The land use application process can delay a project for months or even years. For this reason, the land use permit, while not the final approval for construction purposes, is often the greatest hurdle to achieve project financing. Some items that might delay land use approval are:
Appeals from neighbors or other interested parties
Disputes between the developer and the jurisdiction
An involved design process that requires multiple site plan iterations
By granting a building permit, a jurisdiction is approving a project on a technical level. A jurisdiction, through its engineers, will review building plans to determine whether they meet certain safety standards and conform to current building codes. The building permit application process is relatively speedy compared to the land use process because is supposed to be based on objective criteria. For this reason, it is less likely to delay fundraising. The building permit is generally the last milestone in the pre-development stage.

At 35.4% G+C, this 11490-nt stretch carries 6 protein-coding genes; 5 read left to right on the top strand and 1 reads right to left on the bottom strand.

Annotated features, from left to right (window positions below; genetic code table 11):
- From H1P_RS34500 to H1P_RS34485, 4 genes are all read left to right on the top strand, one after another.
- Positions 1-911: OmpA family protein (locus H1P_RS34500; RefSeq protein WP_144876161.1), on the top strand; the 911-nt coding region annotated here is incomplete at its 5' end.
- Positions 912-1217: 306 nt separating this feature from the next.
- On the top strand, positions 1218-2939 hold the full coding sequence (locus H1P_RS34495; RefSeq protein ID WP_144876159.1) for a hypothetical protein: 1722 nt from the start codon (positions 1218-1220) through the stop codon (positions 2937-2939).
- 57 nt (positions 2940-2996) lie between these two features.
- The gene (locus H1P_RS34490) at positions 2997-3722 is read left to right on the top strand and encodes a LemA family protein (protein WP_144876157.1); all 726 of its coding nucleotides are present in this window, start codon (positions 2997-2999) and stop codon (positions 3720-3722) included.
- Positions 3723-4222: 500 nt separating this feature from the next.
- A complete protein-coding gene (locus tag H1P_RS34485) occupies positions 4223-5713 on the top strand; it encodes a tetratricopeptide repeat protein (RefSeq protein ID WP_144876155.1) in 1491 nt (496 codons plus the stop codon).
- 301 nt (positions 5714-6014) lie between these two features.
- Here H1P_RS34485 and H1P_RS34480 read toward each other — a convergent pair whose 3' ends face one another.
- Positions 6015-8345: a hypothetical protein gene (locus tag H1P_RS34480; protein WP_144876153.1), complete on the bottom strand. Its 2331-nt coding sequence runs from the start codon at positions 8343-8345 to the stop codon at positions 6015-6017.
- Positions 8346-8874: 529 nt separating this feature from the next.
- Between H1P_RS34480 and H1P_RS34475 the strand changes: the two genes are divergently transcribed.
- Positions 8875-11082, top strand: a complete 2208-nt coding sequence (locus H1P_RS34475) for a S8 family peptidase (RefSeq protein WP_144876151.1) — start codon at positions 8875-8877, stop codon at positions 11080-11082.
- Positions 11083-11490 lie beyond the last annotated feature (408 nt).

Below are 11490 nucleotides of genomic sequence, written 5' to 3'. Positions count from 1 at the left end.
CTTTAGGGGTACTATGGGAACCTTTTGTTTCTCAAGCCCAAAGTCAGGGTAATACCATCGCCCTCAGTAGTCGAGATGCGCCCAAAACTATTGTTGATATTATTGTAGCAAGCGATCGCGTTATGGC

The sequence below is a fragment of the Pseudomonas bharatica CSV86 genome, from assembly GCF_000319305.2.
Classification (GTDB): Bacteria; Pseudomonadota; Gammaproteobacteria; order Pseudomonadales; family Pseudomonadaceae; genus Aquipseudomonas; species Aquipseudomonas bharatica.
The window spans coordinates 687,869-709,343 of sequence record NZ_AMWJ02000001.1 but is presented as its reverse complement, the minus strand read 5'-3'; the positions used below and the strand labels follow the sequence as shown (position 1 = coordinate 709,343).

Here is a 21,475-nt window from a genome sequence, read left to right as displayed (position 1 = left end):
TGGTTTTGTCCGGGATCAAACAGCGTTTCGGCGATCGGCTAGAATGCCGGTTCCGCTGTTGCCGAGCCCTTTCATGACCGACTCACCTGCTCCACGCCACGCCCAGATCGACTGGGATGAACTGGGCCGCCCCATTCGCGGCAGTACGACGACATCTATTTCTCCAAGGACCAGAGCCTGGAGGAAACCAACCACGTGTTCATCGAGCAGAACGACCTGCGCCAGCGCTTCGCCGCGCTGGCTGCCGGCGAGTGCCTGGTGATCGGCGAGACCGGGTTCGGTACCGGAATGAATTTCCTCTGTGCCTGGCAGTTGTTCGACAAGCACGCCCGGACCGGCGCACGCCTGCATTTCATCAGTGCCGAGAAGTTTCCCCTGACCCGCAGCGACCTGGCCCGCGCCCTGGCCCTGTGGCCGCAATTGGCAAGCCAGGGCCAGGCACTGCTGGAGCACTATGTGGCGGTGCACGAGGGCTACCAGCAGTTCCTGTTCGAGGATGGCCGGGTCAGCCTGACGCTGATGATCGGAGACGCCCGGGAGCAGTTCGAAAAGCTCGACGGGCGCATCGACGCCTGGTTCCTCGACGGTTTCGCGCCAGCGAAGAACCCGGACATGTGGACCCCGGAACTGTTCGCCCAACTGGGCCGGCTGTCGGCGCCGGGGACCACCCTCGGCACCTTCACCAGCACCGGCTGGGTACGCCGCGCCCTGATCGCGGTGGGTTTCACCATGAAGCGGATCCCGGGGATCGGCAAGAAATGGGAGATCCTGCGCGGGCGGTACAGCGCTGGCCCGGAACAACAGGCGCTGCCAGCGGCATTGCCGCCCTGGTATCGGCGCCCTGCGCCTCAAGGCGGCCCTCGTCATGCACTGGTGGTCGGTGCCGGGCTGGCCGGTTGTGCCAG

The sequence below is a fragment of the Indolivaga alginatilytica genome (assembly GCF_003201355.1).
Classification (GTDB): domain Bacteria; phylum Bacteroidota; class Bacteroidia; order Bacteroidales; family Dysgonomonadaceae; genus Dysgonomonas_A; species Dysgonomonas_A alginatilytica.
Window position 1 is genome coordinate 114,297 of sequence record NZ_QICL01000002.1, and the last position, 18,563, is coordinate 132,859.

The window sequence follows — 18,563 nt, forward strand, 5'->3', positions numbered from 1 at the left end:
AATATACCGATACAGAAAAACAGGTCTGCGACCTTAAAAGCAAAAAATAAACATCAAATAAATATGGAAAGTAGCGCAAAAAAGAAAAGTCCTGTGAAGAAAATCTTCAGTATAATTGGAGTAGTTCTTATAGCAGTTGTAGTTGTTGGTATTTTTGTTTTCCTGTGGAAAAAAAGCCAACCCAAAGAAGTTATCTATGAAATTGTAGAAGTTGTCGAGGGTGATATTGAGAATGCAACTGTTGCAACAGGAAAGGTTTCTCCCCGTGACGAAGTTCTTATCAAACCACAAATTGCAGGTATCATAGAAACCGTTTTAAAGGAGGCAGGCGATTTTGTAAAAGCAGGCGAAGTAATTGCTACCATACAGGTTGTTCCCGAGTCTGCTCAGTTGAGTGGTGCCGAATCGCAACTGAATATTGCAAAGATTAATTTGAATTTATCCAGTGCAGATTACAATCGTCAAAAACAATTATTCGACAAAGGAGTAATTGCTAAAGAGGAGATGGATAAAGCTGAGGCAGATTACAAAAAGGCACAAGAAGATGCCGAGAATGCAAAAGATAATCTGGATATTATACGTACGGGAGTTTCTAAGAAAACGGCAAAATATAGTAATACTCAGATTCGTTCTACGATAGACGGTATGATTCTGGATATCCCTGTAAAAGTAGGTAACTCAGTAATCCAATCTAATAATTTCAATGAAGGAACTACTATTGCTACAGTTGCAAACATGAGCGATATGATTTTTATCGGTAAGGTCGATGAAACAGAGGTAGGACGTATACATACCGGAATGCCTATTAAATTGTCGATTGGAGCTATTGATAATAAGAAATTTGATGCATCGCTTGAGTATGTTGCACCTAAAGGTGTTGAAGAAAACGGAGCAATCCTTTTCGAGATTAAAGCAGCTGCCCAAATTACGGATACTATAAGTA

Middle Stage: Construction
The middle stage involves constructing the improvements. Since the pre-development tasks have been completed, the project risks at this stage are greatly reduced but certainly not eliminated. Some of the common steps in this stage include:
Drawing on construction financing
Arranging permanent financing (if not done during pre-development)
Arranging for the property manager (if not done during pre-development)
The project typically is financed at this stage by the sponsor, outside investors, and a short-term construction loan. Often, the debt is distributed to the developer in increments called “draws” upon the achievement of construction milestones. Investments and loans made during this stage generally provide lower returns than pre-development investments but higher returns than those made for fully-constructed or stabilized buildings.